Question on using wheelchair in parks

Discussion in 'disABILITIES!' started by BrownHP800, Jun 26, 2014.

  1. BrownHP800

    BrownHP800 Mouseketeer

    May 17, 2012
    Hello. We are looking into a vacation in Feb 2015 and would like to take my mother-in-law with us. She recently had a mild stroke and has a little trouble getting around. Some days are better than others. Now she won't like the idea but I think having a wheel chair would be the best. For the most part she can probably stand in the regular queue with the rest of us. Just a couple of rides that would be a bit of a problem. If I remember correctly, Splash Mountain has steps correct? She may have a little trouble climbing the steps. I guess they have an alternate entrance and we could just use that?

    My other question is would it be better to rent from an offsite company? We would be staying on property. She would not need the chair to get in and out of the Disney transportation but I am a little concerned about the distance from the bus stops to where you can rent the wheel chair. Especially places like Epcot and AK where it can be quite a long walk. I guess it is not a big deal to fold up a wheel chair and take it on the bus/boat transportation?

    Thanks for any insight you can provide.
  2. Bete

    Bete DIS Veteran

    Sep 14, 1999
    Most rides have a way for the wheelchair to enter. I think I would be more concerned about her ability to get in and out of the rides. You need some balance and coordination. In most cases you can have someone in front of her and in back of her to help her on and off and I would give her the extra hand for support. Point out where she can grab a bar/handle to help herself, too. I would actually buy a lightweight, travel wheelchair. They weigh about 15 pounds and fold easily and they fit into most car trunks. She may find this to be good to use back home, as well. They run about $150. If you are flying you can use it at the airport and it's not counted against you for luggage and there are no fees for it. If she wants to walk some she can push her own wheelchair and use it for balance like a walker.
  3. lanejudy

    lanejudy Moderator Moderator

    Oct 27, 2011
    Sorry to hear of your MIL's stroke. I suggest an off-site wheelchair rental -- you will then have it to/from buses/transportation and for use around the resort. As you mentioned, those distances can be long, especially at the end of the day. The wheelchair can be folded and held on the buses, just like a stroller.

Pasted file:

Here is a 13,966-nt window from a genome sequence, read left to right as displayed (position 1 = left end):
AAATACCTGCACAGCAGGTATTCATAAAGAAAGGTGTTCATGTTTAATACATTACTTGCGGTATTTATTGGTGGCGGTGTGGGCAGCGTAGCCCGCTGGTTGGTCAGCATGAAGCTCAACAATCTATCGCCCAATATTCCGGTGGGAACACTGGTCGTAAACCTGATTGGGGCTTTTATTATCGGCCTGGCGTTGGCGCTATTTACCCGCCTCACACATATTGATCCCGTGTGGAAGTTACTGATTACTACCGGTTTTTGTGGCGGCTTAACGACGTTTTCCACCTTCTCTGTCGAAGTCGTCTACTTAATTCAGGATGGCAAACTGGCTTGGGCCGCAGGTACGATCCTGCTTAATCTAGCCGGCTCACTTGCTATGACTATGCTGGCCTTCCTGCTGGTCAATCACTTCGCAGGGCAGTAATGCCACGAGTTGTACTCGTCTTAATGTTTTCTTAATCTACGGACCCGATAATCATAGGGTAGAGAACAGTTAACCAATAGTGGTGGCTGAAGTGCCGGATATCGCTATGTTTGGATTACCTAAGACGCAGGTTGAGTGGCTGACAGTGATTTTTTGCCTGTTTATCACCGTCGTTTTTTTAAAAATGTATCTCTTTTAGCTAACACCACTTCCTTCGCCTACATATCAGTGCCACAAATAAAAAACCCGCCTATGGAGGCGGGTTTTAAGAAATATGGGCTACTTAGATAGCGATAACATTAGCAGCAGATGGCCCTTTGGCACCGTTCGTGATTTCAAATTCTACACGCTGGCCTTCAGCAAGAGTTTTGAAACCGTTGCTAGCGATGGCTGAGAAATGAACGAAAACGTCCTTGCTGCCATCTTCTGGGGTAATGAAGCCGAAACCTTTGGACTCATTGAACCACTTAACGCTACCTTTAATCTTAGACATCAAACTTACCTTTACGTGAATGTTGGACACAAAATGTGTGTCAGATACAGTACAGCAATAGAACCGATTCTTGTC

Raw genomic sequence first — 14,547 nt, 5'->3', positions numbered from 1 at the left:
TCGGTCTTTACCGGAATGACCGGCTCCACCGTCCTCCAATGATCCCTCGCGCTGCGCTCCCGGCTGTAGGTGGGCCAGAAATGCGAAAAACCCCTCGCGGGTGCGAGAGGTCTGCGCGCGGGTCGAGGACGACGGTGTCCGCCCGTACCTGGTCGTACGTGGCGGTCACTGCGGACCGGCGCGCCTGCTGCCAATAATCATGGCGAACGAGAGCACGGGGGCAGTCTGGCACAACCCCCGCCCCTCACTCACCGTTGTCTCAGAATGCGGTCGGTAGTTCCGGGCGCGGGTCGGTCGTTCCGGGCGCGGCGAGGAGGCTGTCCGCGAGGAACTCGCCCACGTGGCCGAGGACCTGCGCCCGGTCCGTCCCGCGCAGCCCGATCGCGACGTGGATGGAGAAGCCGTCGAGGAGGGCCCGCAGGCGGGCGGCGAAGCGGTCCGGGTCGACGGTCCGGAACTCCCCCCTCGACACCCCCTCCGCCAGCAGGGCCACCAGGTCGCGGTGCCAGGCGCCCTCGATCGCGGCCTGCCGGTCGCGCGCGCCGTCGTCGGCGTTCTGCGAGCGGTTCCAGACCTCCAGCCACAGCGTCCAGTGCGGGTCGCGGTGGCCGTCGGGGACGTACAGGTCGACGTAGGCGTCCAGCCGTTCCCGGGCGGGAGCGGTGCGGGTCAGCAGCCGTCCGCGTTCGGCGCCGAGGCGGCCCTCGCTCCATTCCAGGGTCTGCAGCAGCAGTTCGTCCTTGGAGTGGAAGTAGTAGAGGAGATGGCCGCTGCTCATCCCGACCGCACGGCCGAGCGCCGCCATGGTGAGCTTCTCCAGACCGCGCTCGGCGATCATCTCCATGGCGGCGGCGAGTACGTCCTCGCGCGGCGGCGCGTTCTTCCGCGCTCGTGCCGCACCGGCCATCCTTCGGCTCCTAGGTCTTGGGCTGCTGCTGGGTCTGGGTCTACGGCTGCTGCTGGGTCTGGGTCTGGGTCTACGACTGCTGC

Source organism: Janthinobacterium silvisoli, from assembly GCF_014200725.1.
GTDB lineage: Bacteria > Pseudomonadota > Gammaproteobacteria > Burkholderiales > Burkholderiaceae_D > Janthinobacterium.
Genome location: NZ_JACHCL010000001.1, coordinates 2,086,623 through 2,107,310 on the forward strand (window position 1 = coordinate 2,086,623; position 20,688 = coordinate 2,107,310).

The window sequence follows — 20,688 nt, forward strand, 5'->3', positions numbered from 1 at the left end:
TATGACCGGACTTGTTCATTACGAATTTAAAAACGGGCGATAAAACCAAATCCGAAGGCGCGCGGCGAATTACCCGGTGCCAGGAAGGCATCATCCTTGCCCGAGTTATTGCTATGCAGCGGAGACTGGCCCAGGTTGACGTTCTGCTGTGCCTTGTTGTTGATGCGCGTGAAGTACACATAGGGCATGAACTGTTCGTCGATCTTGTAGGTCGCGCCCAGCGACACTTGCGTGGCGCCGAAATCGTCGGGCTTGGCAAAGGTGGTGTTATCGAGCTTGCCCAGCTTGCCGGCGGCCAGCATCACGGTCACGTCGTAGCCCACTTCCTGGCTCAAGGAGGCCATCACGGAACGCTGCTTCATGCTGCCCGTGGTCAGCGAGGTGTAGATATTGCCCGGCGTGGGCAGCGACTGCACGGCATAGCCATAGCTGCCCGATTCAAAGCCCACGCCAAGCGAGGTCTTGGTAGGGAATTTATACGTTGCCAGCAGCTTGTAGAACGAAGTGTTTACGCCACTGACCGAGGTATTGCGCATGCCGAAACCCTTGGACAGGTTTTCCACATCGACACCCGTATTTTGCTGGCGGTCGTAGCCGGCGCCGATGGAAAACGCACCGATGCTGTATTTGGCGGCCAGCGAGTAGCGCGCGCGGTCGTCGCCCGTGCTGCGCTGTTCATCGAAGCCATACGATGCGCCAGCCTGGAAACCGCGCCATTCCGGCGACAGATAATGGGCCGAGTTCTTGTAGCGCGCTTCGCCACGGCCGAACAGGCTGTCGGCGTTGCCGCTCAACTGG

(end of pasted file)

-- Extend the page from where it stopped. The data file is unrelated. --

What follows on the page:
The majority of queues at WDW are "mainstreamed" meaning they are accessible to those in wheelchairs. Some will have the wheelchair start in the regular line but then split off. Very few will utilize a completely separate entrance for wheelchairs. By using the wheelchair in lines, CMs will direct you accordingly to avoid stairs; if she is walking the line, she simply needs to request to avoid stairs. If you think she will need moving walkways slowed, you should mention that to each CM encountered along the queue so they can direct you to the right spot -- sometimes the main boarding area does not have control of the walkway so you will be directed to the exit to board, so it's important to mention this need before getting to the boarding area.

    Enjoy your vacation!
  4. j2thomason

    j2thomason DIS Veteran

    Mar 14, 2013
    My mom is 86 and we have been taking her to WDW for several years now, just visiting one theme park during a 3 day visit and spending the rest of our time at our resort and Downtown Disney. We started off bringing her rollator walker, but then had to rent a wheelchair. The following year we rented a wheelchair from an offsite vendor and had it delivered to our resort for the entirety of our stay. That was much more convenient. The next year we planned to visit Animal Kingdom, and thought, with all of the difficult terrain, we should try an ECV.....that was a bad idea. Although my mom had practiced a little bit at our local Walmart, she still ran into us and other park guests during the entire trip. After several years of spending $100-$150 per trip to rent wheelchairs and an ECV, I finally just broke down and bought her a transport decision we've made!! Now we use it all the time. It is very light, folds up easier than her rollator walker and takes up less space than the walker in my van. She can use it as a walker, or ride in it when she gets tired. It was well worth the $100 we paid for it! I'd say go ahead and purchase a light wheelchair or transport chair. It's worth the investment.

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